Part of ALU’s start-up culture is an open area for working; there are no offices for faculty or staff.

In the course of my travel-teaching I’ve discovered that although my primary target audience is the students, the greatest long-term impact may in fact be through faculty: At most stops a number of faculty have participated in my courses and workshops, and they often claim they will change their own teaching as a result — either their style of teaching, the content, or both. At ALU it took me a while to even identify the faculty; it turns out they’re called “curriculum facilitators.” Considering the size of the overall staff there are surprisingly few of them (more on that in a moment), and they were too busy to attend much of my teaching program. Mauritius certainly has its attractions as a place to relocate, but I wonder if, like AUW, the university will have difficulty keeping its faculty more than a year or two — even the newest ones were already talking about “island fever” and academic isolation.

So how does a pan-African start-up university with few faculty and an atypical first-year curriculum manage to survive, much less scale? Although the first class of students are all on full scholarship, a fraction of the second class needed to be fee-paying, and more will be needed in the future; apparently the change in student body was palpable. To attract fee-paying students the programs need to be accredited, so ALU recently partnered with Glasgow Caledonian University in Scotland, who provides all of their course content for the second year and beyond. The ALU faculty, it turns out, really are “curriculum facilitators,” delivering the Scottish materials to the African student body with some liberties but not many.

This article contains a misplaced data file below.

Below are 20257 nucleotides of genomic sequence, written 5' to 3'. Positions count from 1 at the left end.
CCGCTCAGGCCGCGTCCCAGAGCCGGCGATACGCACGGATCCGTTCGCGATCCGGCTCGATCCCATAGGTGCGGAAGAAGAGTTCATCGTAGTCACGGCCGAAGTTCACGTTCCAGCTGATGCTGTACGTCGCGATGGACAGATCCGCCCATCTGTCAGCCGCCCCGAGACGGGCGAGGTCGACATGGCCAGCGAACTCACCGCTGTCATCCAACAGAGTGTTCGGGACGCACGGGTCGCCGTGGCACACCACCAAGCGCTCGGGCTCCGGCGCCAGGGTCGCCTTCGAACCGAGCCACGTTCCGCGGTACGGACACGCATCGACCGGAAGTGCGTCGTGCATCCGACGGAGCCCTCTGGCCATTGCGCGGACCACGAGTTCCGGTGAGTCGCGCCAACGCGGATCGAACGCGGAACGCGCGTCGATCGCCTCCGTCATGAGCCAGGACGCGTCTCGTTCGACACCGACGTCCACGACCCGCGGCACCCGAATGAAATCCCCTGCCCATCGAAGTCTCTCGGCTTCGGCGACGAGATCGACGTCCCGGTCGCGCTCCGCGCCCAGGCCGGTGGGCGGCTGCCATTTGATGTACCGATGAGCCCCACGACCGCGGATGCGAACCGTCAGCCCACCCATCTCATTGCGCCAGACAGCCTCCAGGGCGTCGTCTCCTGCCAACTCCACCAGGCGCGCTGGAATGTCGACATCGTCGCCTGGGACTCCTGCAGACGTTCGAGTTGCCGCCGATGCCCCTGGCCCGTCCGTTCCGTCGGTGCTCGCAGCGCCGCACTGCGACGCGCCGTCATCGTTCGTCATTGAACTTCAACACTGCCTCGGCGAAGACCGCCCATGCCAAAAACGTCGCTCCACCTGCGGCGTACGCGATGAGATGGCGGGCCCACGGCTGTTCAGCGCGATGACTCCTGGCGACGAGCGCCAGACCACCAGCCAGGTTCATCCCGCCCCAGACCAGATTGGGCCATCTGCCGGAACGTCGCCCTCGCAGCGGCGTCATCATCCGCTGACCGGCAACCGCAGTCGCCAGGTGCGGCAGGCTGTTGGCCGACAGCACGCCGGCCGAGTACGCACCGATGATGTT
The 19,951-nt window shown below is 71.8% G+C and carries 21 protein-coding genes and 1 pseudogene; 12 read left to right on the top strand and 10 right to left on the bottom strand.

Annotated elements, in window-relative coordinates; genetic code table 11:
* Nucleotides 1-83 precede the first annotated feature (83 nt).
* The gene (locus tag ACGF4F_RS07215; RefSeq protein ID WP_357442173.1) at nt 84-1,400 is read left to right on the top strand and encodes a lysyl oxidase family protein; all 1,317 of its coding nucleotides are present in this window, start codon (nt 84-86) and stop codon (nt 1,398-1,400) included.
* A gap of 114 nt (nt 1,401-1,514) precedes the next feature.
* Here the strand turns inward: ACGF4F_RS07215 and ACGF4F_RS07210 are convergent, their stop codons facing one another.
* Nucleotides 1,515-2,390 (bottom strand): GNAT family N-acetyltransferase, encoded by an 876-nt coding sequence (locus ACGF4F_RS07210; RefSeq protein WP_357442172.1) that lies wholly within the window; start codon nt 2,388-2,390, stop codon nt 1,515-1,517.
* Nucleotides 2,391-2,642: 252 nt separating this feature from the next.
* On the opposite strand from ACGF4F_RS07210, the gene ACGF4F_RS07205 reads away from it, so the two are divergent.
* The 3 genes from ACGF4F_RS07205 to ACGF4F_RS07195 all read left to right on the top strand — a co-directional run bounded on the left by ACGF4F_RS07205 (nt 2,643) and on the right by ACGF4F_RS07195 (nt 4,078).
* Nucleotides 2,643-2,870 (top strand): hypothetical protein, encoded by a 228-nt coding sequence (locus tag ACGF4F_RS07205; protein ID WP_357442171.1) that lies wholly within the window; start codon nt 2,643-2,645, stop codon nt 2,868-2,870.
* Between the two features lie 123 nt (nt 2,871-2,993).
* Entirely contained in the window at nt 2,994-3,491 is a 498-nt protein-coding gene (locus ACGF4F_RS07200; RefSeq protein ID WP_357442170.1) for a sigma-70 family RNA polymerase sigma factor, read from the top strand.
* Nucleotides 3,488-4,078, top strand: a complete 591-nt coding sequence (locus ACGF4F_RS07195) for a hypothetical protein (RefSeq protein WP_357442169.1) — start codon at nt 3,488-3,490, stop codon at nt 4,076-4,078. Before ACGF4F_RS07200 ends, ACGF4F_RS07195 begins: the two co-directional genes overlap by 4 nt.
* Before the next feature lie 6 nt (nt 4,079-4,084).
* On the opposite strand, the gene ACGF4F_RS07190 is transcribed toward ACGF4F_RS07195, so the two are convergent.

I had mostly second-year (i.e., scholarship) students in my short-course and I have to say they were a delightful bunch. They were also my most appropriate audience yet for analyzing the soccer world cup dataset (see previous blog), with students hailing from five different countries that played in the tournament: Cameroon, Ghana, Ivory Coast, Nigeria, and South Africa. Perhaps ten other African countries were represented among the students, from Algeria to Zimbabwe; it was truly a unique group.

The students in my Big Data short-course came from numerous countries in both northern and sub-Saharan Africa. Being part of the inaugural class at ALU had clearly made them a tight-knit group.

I didn’t have a great deal of time to explore Mauritius, but I enjoyed the ocean view from my hotel room, had a lovely dinner at the home of a Mauritian staff member’s parents, and took a very enjoyable (though muddy) hike to the summit of “Le Pouce.” Traveling the rural roads here and there gave me a glimpse of real Mauritius, while avoiding the upscale resort complexes that apparently clog certain areas of the island.

I hiked iconic “Le Pouce” despite low clouds clinging to the summit. The fog parted long enough for a quick snap of Port Louis, Mauritius’ capital and biggest city by far.

And now, alas, the odyssey is over for the time being. It’s been a wonderful and profound experience that I feel compelled to keep alive, if only with one or two short trips per year. Stay tuned for Nigeria in July.